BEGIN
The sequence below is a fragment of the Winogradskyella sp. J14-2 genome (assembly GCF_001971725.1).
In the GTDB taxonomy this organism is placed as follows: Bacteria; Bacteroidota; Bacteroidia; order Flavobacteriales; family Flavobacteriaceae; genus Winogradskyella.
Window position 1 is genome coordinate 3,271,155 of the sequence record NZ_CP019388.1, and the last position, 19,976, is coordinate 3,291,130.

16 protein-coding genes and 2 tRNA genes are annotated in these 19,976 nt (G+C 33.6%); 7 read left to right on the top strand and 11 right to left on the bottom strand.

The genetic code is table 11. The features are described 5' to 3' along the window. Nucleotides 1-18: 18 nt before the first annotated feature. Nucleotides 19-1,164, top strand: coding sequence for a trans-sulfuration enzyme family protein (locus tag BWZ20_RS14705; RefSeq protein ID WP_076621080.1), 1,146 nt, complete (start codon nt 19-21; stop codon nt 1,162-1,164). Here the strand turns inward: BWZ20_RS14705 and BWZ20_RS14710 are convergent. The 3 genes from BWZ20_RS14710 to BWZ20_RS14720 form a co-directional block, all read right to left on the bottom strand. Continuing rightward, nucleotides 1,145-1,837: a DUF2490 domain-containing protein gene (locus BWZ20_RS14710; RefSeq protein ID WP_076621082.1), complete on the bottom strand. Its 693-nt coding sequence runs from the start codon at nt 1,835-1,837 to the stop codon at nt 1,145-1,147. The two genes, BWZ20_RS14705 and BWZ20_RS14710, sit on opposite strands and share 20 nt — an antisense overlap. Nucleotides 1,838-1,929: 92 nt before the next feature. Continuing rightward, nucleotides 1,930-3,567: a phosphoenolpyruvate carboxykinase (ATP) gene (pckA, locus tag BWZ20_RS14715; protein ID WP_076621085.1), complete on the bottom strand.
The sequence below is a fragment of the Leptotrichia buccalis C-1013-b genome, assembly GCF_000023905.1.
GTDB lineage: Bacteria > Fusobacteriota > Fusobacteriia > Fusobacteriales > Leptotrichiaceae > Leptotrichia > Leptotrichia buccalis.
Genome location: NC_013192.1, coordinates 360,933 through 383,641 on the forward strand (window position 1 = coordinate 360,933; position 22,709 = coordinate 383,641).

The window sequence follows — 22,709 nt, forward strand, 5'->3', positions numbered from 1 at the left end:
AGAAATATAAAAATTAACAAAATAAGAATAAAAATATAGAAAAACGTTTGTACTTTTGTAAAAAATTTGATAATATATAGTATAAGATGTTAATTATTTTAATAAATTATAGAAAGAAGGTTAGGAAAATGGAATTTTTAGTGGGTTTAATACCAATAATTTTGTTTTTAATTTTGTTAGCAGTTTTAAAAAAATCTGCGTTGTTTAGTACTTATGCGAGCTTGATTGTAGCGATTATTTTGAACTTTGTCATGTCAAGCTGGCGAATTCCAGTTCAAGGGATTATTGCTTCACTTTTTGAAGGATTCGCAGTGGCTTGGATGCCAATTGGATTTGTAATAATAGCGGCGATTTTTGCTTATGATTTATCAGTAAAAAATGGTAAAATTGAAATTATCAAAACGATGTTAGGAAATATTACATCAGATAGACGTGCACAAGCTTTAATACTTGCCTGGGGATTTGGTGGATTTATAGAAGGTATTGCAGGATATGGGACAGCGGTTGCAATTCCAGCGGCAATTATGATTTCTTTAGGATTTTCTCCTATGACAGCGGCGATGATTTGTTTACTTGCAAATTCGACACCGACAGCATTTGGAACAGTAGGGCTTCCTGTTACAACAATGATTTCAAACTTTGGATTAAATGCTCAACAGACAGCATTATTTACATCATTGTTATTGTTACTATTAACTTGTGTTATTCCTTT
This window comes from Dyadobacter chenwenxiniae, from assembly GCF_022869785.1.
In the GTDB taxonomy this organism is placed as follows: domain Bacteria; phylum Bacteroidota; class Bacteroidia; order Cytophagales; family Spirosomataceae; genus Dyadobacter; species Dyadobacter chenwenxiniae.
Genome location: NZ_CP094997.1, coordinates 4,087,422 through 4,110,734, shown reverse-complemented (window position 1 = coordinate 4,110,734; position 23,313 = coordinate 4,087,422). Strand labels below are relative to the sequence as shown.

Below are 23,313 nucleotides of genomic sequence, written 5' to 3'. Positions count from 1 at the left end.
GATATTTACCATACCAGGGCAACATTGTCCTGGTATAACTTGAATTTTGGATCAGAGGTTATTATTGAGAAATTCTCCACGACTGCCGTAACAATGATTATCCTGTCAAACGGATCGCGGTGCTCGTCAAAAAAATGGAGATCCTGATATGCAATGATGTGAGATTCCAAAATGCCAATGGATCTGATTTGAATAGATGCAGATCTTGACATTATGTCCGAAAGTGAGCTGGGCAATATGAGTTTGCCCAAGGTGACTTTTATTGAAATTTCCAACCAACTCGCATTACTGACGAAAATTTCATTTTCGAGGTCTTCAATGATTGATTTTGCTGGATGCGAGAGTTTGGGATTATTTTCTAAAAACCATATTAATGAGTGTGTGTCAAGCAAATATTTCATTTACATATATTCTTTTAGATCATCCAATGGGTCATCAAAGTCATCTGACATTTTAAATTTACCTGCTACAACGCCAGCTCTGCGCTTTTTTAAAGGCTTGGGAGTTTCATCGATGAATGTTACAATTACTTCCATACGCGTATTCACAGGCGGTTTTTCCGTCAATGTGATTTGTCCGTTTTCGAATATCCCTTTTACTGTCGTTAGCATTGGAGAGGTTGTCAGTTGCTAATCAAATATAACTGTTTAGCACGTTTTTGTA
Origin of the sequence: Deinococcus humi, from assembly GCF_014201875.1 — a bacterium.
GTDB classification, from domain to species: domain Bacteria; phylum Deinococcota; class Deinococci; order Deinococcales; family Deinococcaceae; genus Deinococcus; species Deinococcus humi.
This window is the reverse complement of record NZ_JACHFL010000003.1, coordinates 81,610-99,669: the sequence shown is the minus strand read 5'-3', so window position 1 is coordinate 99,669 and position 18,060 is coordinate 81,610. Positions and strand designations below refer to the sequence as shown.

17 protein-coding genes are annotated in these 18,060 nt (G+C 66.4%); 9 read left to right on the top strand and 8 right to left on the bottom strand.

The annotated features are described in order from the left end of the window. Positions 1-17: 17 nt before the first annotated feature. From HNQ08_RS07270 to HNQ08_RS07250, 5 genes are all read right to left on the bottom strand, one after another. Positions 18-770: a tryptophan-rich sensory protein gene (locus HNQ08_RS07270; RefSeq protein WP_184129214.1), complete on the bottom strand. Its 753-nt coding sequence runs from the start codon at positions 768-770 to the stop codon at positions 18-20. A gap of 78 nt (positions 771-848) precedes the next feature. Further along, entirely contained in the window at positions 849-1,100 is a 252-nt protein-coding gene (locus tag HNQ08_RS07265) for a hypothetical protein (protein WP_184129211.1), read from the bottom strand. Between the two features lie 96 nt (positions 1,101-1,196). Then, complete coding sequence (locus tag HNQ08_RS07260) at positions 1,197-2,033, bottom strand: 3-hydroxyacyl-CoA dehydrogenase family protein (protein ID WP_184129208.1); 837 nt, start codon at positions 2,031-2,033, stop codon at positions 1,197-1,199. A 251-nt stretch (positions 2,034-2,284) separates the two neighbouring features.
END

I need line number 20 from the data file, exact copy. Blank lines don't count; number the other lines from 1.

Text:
The annotated features are described in order from the left end of the window. Positions 1-17: 17 nt before the first annotated feature. From HNQ08_RS07270 to HNQ08_RS07250, 5 genes are all read right to left on the bottom strand, one after another. Positions 18-770: a tryptophan-rich sensory protein gene (locus HNQ08_RS07270; RefSeq protein WP_184129214.1), complete on the bottom strand. Its 753-nt coding sequence runs from the start codon at positions 768-770 to the stop codon at positions 18-20. A gap of 78 nt (positions 771-848) precedes the next feature. Further along, entirely contained in the window at positions 849-1,100 is a 252-nt protein-coding gene (locus tag HNQ08_RS07265) for a hypothetical protein (protein WP_184129211.1), read from the bottom strand. Between the two features lie 96 nt (positions 1,101-1,196). Then, complete coding sequence (locus tag HNQ08_RS07260) at positions 1,197-2,033, bottom strand: 3-hydroxyacyl-CoA dehydrogenase family protein (protein ID WP_184129208.1); 837 nt, start codon at positions 2,031-2,033, stop codon at positions 1,197-1,199. A 251-nt stretch (positions 2,034-2,284) separates the two neighbouring features.